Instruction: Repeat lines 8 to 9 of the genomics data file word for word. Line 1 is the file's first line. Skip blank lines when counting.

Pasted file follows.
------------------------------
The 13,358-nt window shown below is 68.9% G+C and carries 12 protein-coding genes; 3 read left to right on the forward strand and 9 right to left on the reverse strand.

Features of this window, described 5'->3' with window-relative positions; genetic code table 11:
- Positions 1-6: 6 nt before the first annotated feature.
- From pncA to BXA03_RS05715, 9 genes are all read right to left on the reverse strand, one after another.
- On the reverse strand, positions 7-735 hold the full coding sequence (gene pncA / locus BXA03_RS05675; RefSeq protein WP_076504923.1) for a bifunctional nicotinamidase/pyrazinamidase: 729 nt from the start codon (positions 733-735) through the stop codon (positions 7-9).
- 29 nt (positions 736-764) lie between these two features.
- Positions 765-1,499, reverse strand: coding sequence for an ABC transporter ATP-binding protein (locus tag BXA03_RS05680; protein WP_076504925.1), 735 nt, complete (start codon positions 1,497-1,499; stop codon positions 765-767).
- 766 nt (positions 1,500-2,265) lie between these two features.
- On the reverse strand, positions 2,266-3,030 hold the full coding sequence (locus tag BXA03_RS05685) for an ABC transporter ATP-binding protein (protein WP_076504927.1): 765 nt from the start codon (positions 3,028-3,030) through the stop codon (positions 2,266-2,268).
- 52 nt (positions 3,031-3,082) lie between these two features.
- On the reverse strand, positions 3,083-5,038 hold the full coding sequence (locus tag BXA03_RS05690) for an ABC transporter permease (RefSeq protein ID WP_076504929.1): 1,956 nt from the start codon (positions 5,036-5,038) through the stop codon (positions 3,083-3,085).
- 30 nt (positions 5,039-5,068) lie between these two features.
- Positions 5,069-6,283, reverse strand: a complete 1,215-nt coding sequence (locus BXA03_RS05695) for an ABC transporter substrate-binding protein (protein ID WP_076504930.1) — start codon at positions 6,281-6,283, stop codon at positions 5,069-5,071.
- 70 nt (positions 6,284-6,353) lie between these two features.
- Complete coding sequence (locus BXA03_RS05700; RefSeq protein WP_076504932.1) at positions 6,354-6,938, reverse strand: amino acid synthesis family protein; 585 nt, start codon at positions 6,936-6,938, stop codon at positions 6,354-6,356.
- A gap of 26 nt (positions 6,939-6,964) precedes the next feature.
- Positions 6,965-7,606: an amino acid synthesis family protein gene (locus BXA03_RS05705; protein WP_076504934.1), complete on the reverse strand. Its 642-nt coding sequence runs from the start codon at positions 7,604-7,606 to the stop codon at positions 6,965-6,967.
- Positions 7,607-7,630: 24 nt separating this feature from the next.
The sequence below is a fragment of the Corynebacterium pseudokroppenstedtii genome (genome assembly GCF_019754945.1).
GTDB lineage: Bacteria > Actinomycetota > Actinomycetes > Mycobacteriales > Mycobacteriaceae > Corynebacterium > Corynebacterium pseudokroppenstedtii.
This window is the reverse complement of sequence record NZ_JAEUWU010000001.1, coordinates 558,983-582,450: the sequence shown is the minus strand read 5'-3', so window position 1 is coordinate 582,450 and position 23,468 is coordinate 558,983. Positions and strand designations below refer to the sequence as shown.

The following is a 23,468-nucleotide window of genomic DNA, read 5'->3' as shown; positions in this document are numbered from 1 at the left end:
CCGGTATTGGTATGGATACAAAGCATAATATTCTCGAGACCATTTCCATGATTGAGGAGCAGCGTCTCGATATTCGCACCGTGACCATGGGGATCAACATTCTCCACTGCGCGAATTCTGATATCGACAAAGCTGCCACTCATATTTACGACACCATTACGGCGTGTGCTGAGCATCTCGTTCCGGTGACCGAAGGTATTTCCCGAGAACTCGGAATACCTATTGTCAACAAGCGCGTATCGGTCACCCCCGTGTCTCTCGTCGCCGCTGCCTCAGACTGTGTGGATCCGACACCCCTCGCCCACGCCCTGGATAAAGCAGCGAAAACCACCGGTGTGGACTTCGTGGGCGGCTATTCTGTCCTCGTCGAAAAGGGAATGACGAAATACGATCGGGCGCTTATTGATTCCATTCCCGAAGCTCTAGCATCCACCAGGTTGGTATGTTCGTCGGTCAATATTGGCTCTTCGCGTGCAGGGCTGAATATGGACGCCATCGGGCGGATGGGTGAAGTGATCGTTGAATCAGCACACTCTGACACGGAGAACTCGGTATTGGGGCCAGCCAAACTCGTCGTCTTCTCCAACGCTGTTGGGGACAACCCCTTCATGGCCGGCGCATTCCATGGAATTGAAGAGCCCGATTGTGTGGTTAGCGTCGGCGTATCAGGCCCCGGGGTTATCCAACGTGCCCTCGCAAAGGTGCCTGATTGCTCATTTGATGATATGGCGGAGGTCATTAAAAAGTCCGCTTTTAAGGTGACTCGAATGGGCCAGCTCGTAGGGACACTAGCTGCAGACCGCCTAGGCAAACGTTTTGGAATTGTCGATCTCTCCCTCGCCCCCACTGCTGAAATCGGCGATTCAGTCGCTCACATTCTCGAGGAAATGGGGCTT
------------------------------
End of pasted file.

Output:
- 766 nt (positions 1,500-2,265) lie between these two features.
- On the reverse strand, positions 2,266-3,030 hold the full coding sequence (locus tag BXA03_RS05685) for an ABC transporter ATP-binding protein (protein WP_076504927.1): 765 nt from the start codon (positions 3,028-3,030) through the stop codon (positions 2,266-2,268).